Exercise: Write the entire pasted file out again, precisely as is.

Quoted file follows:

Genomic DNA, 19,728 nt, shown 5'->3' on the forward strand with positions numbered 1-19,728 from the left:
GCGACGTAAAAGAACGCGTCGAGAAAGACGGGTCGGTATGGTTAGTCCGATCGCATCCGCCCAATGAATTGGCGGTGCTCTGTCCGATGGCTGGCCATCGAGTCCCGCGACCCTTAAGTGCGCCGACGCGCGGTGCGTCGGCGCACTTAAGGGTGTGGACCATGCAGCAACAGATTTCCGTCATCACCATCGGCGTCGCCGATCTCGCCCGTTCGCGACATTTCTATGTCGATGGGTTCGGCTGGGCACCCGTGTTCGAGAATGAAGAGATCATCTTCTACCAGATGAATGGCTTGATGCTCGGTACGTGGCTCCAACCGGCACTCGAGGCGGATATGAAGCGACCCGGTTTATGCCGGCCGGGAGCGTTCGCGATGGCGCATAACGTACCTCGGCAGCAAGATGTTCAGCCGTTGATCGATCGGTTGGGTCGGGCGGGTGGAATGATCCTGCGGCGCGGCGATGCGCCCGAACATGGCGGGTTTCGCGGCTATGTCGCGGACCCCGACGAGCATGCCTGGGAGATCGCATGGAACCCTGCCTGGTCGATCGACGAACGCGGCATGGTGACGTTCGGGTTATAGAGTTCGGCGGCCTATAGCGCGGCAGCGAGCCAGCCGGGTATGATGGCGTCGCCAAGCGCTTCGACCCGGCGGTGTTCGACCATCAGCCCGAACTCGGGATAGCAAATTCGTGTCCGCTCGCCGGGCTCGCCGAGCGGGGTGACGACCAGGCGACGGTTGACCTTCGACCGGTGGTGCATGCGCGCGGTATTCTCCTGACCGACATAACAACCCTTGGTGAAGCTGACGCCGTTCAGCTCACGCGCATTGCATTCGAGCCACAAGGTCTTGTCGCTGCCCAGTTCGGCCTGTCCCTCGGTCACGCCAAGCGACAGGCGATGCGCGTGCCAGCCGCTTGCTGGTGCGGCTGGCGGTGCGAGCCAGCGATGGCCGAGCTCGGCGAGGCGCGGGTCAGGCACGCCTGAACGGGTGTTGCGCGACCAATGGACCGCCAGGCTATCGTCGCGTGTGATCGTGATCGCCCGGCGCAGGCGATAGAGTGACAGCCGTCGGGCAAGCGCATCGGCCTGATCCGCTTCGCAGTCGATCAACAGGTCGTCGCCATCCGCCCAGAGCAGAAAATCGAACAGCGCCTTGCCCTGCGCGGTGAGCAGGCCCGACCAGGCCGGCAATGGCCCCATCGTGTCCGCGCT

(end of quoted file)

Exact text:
Genomic DNA, 19,728 nt, shown 5'->3' on the forward strand with positions numbered 1-19,728 from the left:
GCGACGTAAAAGAACGCGTCGAGAAAGACGGGTCGGTATGGTTAGTCCGATCGCATCCGCCCAATGAATTGGCGGTGCTCTGTCCGATGGCTGGCCATCGAGTCCCGCGACCCTTAAGTGCGCCGACGCGCGGTGCGTCGGCGCACTTAAGGGTGTGGACCATGCAGCAACAGATTTCCGTCATCACCATCGGCGTCGCCGATCTCGCCCGTTCGCGACATTTCTATGTCGATGGGTTCGGCTGGGCACCCGTGTTCGAGAATGAAGAGATCATCTTCTACCAGATGAATGGCTTGATGCTCGGTACGTGGCTCCAACCGGCACTCGAGGCGGATATGAAGCGACCCGGTTTATGCCGGCCGGGAGCGTTCGCGATGGCGCATAACGTACCTCGGCAGCAAGATGTTCAGCCGTTGATCGATCGGTTGGGTCGGGCGGGTGGAATGATCCTGCGGCGCGGCGATGCGCCCGAACATGGCGGGTTTCGCGGCTATGTCGCGGACCCCGACGAGCATGCCTGGGAGATCGCATGGAACCCTGCCTGGTCGATCGACGAACGCGGCATGGTGACGTTCGGGTTATAGAGTTCGGCGGCCTATAGCGCGGCAGCGAGCCAGCCGGGTATGATGGCGTCGCCAAGCGCTTCGACCCGGCGGTGTTCGACCATCAGCCCGAACTCGGGATAGCAAATTCGTGTCCGCTCGCCGGGCTCGCCGAGCGGGGTGACGACCAGGCGACGGTTGACCTTCGACCGGTGGTGCATGCGCGCGGTATTCTCCTGACCGACATAACAACCCTTGGTGAAGCTGACGCCGTTCAGCTCACGCGCATTGCATTCGAGCCACAAGGTCTTGTCGCTGCCCAGTTCGGCCTGTCCCTCGGTCACGCCAAGCGACAGGCGATGCGCGTGCCAGCCGCTTGCTGGTGCGGCTGGCGGTGCGAGCCAGCGATGGCCGAGCTCGGCGAGGCGCGGGTCAGGCACGCCTGAACGGGTGTTGCGCGACCAATGGACCGCCAGGCTATCGTCGCGTGTGATCGTGATCGCCCGGCGCAGGCGATAGAGTGACAGCCGTCGGGCAAGCGCATCGGCCTGATCCGCTTCGCAGTCGATCAACAGGTCGTCGCCATCCGCCCAGAGCAGAAAATCGAACAGCGCCTTGCCCTGCGCGGTGAGCAGGCCCGACCAGGCCGGCAATGGCCCCATCGTGTCCGCGCT